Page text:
HARLINGEN — Even the most chaotic of life’s journeys may offer an experience that changes everything.
Once taken captive by this occurrence, the traveler may think more deeply on the experience. Soon the young journeyman/journeywoman, previously seeking direction and finding none, now has a definite purpose.
Such is the case with Bianca Hernandez, 20, who is completing her high school diploma through a program called “Connect to Success.”
“I was moving back and forth from Alaska to Texas,” she said. “I liked the airports and the busy-ness. I wanted to see the world.”
She’d seen a little too much of that world. But as it turned out, they laid the groundwork for a much grander voyage ahead.
The Harlingen native had been moving back and forth between Harlingen and Alaska for work for quite some time. Various factors including lack of support had compelled her to drop out of school four times in order to work just to feed herself, she said. At age 14 she was actually homeless, she said, selling cupcakes door to door just to purchase her next meal.
In December, her situation in Alaska deteriorated so badly she moved back to Harlingen. Her first purpose, of course, was to find a job so she could eat. She found one, quickly, and performed well. But there was another idea firmly entrenched in her mind — to not only survive but also excel. She wanted to fly commercial airlines. How would she do it? She hadn’t finished high school.
She only lacked a couple of credits, so of course all she needed to do was contact one of the local high schools — not.
She called high schools in Harlingen, San Benito, and the Mid-Valley with no success. She contacted one school district after another — and each gave her the same frustrating answer.
“They said I was too old instead of trying to help me,” she recalled. “I just wanted to get my diploma.”
With quiet resilience in her voice, she added, “It just made me more motivated.”
So strong was her motivation she was willing to take the Texas education system to court. Her research revealed the state of Texas guarantees its residents the right to earn a high school diploma until age 26. With this information, she was confused about her difficulties just finishing high school.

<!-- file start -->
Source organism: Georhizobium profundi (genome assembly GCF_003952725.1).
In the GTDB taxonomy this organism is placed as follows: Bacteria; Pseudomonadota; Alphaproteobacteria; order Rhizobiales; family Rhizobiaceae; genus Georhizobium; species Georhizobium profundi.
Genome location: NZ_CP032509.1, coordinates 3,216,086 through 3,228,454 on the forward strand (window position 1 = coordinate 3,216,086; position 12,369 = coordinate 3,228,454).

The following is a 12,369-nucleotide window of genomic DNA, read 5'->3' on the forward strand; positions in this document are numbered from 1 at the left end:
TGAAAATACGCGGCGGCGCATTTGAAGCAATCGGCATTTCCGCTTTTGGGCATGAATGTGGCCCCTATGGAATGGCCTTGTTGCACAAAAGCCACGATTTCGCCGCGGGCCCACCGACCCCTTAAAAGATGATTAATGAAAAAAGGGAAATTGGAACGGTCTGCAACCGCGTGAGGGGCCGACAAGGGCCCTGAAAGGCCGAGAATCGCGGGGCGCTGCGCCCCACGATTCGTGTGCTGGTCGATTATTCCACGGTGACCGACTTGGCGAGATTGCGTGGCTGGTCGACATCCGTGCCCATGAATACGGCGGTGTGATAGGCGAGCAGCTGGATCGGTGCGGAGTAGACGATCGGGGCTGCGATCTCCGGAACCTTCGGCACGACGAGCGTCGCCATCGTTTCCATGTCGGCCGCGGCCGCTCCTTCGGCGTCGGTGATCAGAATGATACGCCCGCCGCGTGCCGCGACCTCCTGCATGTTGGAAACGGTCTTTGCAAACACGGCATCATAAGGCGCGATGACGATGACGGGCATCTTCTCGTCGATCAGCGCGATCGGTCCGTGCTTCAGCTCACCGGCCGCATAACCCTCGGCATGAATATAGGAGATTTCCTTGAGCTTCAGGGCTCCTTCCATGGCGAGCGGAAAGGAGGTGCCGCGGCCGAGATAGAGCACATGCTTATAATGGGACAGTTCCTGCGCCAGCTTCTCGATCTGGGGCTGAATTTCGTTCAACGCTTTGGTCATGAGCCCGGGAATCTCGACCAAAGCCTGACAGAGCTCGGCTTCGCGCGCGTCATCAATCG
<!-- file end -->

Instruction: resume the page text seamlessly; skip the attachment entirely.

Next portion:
At the same time, however, doors finally began opening. She learned about Connect to Success, which suited her needs perfectly. There were still some hiccups trying to sign up at the Parental Involvement office but nothing she couldn’t handle.
“Things always got in the way,” she said. “They were closed when I got out of work or I didn’t have the right paperwork.”
She had to bring in several pieces of paperwork in order to enroll in program. However, the idea began to materialize that she was actually, finally, getting back into school.
It was almost surreal the way she described it.
“It was unbelievable as I went about getting registered,” she said.
She remembers nervousness and apprehension the first night in June when she attended classes at KEYS Academy — and relief. She was in school with students her age who were dealing with similar circumstances. They were students with dreams and plans for the future.
She looks forward to finishing next month. She plans to get her basics at Texas State Technical College before heading to Texas A&M University – College Station to earn her license to become a commercial pilot.
“I want to see the world,” she said wistfully once again.
The success she’s enjoying now only validates her struggle — it was all for something after all.